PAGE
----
Beyond the fence was a deep rich brown. I got a very good touch of the right feeling.

  The stone seemed softer everywhere, the birds were singing, the air was deliciously cold and rare. I got a sort of eerie unrest and dropped into the real joy.

  I turned up to the left and so through the bracken to my favourite fir grove where I sat down for a long time and had the ‘joy’—or rather came just within sight of it but didn’t arrive.

  Nor was sight the only one of the five senses through which that love could surface:

  Walked over the fields to Stowe Woods after lunch, to see if any flowers were up there, but found none. It was all I could do on the way back to walk against the wind or keep my eyes open against the sun. How one enjoys nature’s violences up to the very moment at which they become painful or dangerous.

  I confess to some surprise at finding no reference to his long argument with myself, later referred to in Surprised by Joy as ‘the great war’, since he makes it so clear there that he was a good deal preoccupied by it in the latter part of the diary years. The nearest he comes to it is an entry for 18 January 1927:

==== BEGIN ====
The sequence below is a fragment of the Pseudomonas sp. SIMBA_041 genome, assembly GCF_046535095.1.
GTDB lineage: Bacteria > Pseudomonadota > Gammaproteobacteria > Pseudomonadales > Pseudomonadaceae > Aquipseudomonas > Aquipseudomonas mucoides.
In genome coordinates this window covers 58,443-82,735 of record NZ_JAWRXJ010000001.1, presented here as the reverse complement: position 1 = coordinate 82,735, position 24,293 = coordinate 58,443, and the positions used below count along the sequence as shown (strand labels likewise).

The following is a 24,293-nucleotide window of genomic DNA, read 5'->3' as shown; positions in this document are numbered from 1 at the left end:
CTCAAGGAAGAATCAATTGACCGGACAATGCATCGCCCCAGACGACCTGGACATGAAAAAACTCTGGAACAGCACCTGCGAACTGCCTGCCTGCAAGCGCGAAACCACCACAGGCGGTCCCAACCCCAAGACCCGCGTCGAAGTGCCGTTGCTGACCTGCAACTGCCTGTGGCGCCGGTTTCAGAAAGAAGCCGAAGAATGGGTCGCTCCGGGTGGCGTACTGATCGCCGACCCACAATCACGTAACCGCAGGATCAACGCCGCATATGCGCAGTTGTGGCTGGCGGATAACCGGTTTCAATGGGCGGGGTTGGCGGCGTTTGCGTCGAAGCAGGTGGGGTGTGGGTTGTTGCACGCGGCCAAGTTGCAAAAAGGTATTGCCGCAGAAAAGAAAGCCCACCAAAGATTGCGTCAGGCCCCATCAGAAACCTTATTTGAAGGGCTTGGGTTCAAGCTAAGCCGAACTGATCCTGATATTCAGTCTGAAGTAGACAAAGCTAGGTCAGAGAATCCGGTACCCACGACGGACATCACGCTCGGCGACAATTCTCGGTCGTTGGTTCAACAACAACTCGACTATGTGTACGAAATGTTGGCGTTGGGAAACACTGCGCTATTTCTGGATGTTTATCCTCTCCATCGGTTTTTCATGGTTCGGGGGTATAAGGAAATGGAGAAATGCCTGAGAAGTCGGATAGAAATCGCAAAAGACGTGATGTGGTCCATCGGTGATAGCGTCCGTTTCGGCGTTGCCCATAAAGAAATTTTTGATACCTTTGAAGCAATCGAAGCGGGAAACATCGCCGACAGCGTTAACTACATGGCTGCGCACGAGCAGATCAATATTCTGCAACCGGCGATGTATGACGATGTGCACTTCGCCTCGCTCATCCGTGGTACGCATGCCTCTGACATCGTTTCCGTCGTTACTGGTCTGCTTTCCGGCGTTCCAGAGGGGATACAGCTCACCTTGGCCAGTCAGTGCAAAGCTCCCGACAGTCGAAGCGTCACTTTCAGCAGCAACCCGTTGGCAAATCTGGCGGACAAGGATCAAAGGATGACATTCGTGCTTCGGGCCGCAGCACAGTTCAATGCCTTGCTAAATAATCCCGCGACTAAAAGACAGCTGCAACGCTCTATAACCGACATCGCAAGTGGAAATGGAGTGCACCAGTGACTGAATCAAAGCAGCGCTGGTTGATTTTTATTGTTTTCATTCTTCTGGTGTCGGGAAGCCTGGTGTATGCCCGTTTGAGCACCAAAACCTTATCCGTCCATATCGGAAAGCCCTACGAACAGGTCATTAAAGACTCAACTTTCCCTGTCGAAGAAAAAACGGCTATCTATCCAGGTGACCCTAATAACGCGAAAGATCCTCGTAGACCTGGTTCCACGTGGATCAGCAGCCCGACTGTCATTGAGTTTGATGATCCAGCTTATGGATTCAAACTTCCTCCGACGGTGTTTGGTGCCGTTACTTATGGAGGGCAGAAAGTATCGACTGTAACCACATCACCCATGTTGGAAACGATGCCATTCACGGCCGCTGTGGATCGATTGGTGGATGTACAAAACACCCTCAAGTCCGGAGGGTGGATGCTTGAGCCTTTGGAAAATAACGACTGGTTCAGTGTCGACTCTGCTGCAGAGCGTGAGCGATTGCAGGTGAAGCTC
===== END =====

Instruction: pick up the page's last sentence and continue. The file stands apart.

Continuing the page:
Was thinking about imagination and intellect and the unholy muddle I am in about them at present: undigested scraps of anthroposophy and psychoanalysis jostling with orthodox idealism over a background of good old Kirkian rationalism. Lord what a mess! And all the time (with me) there’s the danger of falling back into most childish superstitions, or of running into dogmatic materialism to escape them.

  Perhaps it is no accident that the previous day reports ‘A letter from Barfield to say he is at Air Hill and will come over—always good news.’

  There is indeed plenty of readable metal in the large lump of ore besides its value as personal revelation: pithy comments on friends, colleagues, pupils; his continuing struggle with his narrative poem Dymer and his hopes and fears for its intrinsic quality as well as for its possible success; numerous critical observations both on contemporary writers and on the many books from different periods that he was reading or re-reading for his coming degree in English Language and Literature. For example:

  After this I read Macdonald’s Phantastes over my tea, which I have read many times and which I rea